Three ways artificial intelligence will transform commercial insurance

If you want business insurance in 2017, chances are you’ll be dealing with a bot not a broker. An artificially intelligent system will scrape all of your valuable information from the web, create a holistic representation of your business, and decide if you are eligible or not - and at what price - within a matter of seconds.

More information exists on the web now than ever before. Every two years, we create ten times more data than has ever existed in human history [1]. By 2020, technology conglomerate Cisco, predicts we’ll be swimming in 2.3 zettabytes of web data [2], and strategists at the UK Ministry of Defence believe that by then, 90% of what happens in the physical world will be described in unstructured web text.

In this post, we are going to briefly explain three ways that AI can help insurers utilise this data to enhance their operations;

1. AI gives insurers access to an increasing number of observations about risk

2. Improved risk pricing

3. Better risk selections


Insurers can now use AI to gather web data and turn it into intelligence. Actuaries and analysts have been slicing and dicing their internal data for decades, but they have never had access to so much of it from third parties before. AI enables insurers to gather and synthesise unstructured and structured data from disparate sources all over the web, and weave it together with their existing intelligence. 



Using AI, insurers can generate a more factual, robust representation of commercial risk that is built from more than just historical claims data. For commercial insurance, an industry that is heavily dependent on statistical analysis and predictive modeling, this is a pretty big deal.


Commercial underwriting traditionally relies on the analytical expertise of humans and their ability to manipulate historical datasets. Emerging risks such as cyber attacks, where claims data is immature or sparse, are difficult to underwrite. Exposure is hard to predict and difficult to price.

This makes it incredibly tricky for insurers to provide intelligent and competitive pricing to the masses of business owners who want cyber coverage, further illustrating the point that these days, a lack of data usually leads to a lot of missed opportunities.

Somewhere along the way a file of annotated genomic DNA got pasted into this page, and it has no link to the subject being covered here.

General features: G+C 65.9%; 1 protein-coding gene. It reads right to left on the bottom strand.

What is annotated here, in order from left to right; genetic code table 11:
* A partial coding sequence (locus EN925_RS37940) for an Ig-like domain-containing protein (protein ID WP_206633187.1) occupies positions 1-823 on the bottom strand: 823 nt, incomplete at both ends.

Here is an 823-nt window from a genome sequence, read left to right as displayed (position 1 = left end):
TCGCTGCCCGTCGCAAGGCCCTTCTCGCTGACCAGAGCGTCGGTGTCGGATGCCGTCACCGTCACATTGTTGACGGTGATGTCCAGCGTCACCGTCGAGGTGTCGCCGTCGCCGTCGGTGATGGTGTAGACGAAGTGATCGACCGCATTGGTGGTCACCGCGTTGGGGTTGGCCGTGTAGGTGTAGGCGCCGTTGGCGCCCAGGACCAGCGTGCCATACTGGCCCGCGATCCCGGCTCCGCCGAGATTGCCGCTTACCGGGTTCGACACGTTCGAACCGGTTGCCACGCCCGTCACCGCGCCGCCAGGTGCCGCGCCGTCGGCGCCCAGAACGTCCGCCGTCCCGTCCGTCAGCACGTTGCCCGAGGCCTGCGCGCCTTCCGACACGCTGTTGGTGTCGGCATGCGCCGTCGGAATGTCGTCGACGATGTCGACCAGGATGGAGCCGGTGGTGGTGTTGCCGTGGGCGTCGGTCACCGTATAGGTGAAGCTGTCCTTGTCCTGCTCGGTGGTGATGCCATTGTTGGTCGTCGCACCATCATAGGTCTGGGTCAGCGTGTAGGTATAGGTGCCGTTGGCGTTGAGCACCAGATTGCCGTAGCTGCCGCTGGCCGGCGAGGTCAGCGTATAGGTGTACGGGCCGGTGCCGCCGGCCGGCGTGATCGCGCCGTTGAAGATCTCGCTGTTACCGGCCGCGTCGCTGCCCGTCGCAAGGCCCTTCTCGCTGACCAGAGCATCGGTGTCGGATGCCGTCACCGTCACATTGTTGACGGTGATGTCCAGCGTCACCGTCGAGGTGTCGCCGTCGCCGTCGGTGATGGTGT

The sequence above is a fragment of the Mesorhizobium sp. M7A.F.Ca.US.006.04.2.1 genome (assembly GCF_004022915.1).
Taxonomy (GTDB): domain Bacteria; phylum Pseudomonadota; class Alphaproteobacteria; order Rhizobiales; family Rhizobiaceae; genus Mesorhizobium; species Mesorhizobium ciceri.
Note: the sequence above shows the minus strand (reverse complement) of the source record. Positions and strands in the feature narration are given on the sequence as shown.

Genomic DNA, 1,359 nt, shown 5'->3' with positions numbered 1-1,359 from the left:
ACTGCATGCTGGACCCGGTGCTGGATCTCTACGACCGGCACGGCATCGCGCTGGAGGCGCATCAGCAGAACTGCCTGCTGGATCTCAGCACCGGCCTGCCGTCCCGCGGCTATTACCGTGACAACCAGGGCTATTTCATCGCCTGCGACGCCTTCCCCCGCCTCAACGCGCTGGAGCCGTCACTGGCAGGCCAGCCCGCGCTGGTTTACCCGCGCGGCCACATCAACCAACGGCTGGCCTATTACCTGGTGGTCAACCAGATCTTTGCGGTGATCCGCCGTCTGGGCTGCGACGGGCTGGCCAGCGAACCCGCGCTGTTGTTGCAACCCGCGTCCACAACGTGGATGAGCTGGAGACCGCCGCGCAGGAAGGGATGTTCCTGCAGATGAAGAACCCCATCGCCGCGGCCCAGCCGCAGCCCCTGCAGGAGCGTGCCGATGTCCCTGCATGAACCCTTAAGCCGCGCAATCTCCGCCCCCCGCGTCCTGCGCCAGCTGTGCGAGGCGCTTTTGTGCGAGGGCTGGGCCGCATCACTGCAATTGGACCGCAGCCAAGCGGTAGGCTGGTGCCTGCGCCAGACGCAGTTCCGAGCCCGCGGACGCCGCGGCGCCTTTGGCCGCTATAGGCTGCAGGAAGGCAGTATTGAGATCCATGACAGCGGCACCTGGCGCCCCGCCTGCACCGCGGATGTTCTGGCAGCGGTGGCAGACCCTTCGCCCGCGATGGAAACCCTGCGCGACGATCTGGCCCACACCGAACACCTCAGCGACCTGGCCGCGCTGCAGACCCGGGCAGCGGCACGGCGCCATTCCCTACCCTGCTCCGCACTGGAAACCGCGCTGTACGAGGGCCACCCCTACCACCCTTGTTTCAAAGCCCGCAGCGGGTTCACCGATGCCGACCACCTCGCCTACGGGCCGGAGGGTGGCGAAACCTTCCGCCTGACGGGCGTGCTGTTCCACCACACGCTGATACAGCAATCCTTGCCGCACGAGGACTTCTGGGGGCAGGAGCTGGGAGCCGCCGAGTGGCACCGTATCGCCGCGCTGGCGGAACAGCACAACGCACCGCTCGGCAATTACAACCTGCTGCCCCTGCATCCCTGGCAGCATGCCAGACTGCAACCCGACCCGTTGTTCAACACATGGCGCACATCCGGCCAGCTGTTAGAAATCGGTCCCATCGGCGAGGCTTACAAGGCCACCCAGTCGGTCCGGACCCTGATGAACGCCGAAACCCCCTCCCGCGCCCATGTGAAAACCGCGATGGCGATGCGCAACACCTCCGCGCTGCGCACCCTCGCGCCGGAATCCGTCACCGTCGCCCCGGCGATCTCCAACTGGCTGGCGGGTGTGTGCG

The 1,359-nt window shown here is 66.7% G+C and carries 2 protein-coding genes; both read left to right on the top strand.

In these cases - products converge towards the norm and exclude the profitable opportunities that exist at the margins or in niches. Machine learning methods such as deep learning solve this problem.

Deep learning uses multi-layered neural networks to learn and can apply complex mathematical calculations to data over and over again, learning from each interaction. This is especially useful for identifying significant patterns that are difficult to spot in vast amounts of data and help commercial underwriters to extract new insights incredibly quickly.

AI helps by introducing new data from the web - such as a complete history of reported and unreported data breaches, and the characteristics of companies incurring them. It then analyses this data at lightning speed and rapidly predicts the probability of loss.

Ultimately this means insurers are able to underwrite new risks in emerging markets faster than ever, leading to new sources of revenue, and more competitive pricing.


With regard to Cyber risk, instead of solely focusing on the revenue and sector of a company to predict loss frequency, underwriters can consider factors like media profile, reputation, and political stance.

When a large business receives negative media coverage, does this increase the likelihood that they will experience a cyber breach?

The use of web data combined with machine learning makes it possible for insurers to answer questions like this. Equally, information that commercial insurers used to rely on customers to provide can now be pre-populated in seconds using services like Google Maps, OpenStreetMap and LinkedIn.

Having access to all of this insight makes it increasingly easy for insurers to identify good risks, and allow them to focus resources on creating profitable products in these areas.

There is a possibility that soon, AI will be able to create a true representation of risk. It’s not really a question of if commercial insurers will embrace the capabilities of AI, it’s a question of who will do it better, first.